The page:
By Caitlin Ostroff and Akane Otani
U.S. stocks declined Friday but held on to their monthly gains after a streak of strong earnings.
The Dow Jones Industrial Average fell 181 points, or 0.5%, to 33879. The S&P 500 lost 0.7%, though finished April with its biggest monthly gain since November. The Nasdaq Composite declined 0.9%.
Investors have spent much of the month grappling with two competing dynamics: signs of a strong economic rebound, particularly in the U.S., and worsening Covid-19 cases elsewhere in the world that threaten to hamper the global recovery. Robust corporate earnings have helped major indexes hit records throughout the month. Data have also been encouraging, with figures released Friday showing U.S. household income surged by a record 21% in March.
But more recently, a surge in Covid-19 cases in Brazil and India and signs of weakening in China's manufacturing sector have sapped some of investors' optimism.
"That is where the market is, wrestling between those two [factors]," said Edward Park, chief investment officer at Brooks Macdonald.
Money managers say they will be closely watching whether disruptions in global supply chains, which have already led to a shortage of products like electronic chips, fuel inflation that could erode portfolio returns. If the supply constraints and inflationary factors extend into next year, "the growth parts of the markets, which are supported by this ultra cheap money environment, will struggle," Mr. Park said.
Shares of Twitter fell 14% after the social media company warned that user growth could cool in the coming quarters.
Amazon.com rose 0.9% after it reported record quarterly profit as demand remained strong for its deliveries, cloud-computing and advertising businesses.
Data-storage products company Western Digital rose 0.9% after posting quarterly results and an outlook that topped analysts' estimates.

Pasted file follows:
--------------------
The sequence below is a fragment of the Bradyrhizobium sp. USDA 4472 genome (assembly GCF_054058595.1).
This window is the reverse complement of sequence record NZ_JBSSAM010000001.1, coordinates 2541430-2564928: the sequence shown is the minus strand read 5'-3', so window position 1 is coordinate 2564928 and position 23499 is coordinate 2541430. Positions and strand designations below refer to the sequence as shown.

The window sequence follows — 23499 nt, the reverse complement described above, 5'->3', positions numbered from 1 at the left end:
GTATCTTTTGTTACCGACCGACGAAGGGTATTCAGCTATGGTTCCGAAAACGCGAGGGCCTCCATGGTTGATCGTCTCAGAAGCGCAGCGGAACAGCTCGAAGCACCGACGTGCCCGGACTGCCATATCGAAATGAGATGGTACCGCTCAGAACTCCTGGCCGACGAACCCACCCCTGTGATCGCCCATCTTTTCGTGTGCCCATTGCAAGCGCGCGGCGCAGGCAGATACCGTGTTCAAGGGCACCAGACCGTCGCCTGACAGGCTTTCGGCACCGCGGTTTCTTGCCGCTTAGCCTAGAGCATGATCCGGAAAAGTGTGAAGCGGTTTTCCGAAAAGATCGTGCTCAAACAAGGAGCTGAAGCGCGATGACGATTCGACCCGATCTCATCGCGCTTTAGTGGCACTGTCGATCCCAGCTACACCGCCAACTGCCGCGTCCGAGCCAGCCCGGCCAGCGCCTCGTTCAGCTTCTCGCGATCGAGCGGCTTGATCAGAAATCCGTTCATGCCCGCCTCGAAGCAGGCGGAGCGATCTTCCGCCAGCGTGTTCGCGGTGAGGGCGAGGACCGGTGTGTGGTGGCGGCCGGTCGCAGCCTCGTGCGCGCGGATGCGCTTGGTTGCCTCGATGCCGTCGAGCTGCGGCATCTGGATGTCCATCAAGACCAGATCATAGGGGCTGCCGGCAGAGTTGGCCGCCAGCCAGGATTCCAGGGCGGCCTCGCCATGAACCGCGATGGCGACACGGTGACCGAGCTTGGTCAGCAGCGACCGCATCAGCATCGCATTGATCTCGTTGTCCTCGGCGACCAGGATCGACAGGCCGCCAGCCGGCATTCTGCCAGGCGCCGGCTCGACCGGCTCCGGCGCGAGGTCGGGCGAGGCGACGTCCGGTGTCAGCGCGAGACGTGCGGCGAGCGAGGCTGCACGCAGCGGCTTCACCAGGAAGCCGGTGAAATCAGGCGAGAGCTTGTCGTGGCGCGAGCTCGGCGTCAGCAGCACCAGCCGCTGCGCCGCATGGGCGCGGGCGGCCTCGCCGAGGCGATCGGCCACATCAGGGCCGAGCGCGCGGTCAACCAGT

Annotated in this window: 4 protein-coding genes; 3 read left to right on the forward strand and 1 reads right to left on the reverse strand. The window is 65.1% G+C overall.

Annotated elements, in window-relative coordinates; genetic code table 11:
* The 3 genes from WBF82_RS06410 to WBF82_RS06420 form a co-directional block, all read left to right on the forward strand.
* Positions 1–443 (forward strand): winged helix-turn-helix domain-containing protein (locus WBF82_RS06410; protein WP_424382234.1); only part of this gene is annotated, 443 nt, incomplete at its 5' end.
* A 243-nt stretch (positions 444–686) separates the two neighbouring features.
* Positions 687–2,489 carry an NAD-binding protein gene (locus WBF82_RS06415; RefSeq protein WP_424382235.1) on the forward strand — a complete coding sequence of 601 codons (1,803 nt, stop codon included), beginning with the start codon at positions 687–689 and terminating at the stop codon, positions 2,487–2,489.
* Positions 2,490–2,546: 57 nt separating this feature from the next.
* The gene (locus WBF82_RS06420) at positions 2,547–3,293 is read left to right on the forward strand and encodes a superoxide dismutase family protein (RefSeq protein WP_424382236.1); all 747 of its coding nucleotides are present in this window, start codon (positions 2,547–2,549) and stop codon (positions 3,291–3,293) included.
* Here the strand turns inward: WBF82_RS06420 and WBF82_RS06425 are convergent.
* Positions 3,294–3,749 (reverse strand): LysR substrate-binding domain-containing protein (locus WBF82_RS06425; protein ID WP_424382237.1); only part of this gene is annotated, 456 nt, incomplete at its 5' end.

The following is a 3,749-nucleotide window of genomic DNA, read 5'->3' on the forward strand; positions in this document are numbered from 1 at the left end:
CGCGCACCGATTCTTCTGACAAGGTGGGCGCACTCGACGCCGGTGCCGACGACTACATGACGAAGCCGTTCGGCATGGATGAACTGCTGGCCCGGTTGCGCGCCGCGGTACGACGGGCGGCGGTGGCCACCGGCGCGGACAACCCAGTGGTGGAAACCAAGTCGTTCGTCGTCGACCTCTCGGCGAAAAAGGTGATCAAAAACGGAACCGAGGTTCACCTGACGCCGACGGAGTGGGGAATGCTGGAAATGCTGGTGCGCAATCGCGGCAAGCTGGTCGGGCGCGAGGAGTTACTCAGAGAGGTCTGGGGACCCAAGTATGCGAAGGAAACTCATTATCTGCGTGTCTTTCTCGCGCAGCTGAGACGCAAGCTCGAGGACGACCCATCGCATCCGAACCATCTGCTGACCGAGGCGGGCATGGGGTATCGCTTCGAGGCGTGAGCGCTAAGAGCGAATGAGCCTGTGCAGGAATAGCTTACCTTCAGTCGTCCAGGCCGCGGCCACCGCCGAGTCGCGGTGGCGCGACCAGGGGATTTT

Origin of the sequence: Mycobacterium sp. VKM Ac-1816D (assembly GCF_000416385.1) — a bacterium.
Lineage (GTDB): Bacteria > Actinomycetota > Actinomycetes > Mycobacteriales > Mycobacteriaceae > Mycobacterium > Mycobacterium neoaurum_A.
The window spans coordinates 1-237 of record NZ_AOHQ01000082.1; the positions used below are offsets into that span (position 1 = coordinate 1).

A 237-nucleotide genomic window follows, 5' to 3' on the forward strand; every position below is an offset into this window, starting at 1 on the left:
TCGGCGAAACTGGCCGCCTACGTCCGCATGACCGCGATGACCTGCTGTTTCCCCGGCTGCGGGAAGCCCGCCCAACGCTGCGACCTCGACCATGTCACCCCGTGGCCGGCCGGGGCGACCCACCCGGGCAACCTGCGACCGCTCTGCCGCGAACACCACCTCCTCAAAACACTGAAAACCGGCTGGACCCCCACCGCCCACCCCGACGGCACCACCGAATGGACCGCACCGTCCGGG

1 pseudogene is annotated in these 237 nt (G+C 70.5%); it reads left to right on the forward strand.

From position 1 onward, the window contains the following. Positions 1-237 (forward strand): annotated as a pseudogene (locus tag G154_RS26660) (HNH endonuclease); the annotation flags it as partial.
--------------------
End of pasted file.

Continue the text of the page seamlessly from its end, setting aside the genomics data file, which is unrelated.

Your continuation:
Meanwhile, Clorox fell 2.6% after cutting its earnings forecast, citing pressure from higher commodities prices and freight costs.
"You're seeing a lot of companies reporting pricing pressures, supply chain disruptions, coupled with all this extra stimulus coming through from the U.S. that is why people are now really starting to focus on inflation," said Edward Smith, head of asset allocation research at U.K. investment firm Rathbone Investment Management.
"Persistent inflation beyond spring is the biggest risk to markets this year, because it could cause the Fed to taper and hike interest rates sooner than expected."
Overseas, the pan-continental Stoxx Europe 600 edged down 0.3%. Shares of British bank Barclays fell 7% as an unexpected rise in costs clouded the bank's quarterly earnings.
Most major indexes in Asia declined. New economic data from China weighed on sentiment, with official gauges for manufacturing falling short of expectations in April. China's statistics bureau said global chip shortages, international logistics jams and rising delivery costs have weighed on factory operations.
Increased costs for businesses due to supply-chain issues could be passed on to consumers, boosting prices, investors said.
Hong Kong's Hang Seng shed almost 2%. The Shanghai Composite Index, South Korea's Kospi and Japan's Nikkei 225 each fell 0.8%.
Write to Caitlin Ostroff at email@example.com and Akane Otani at firstname.lastname@example.org
(END) Dow Jones Newswires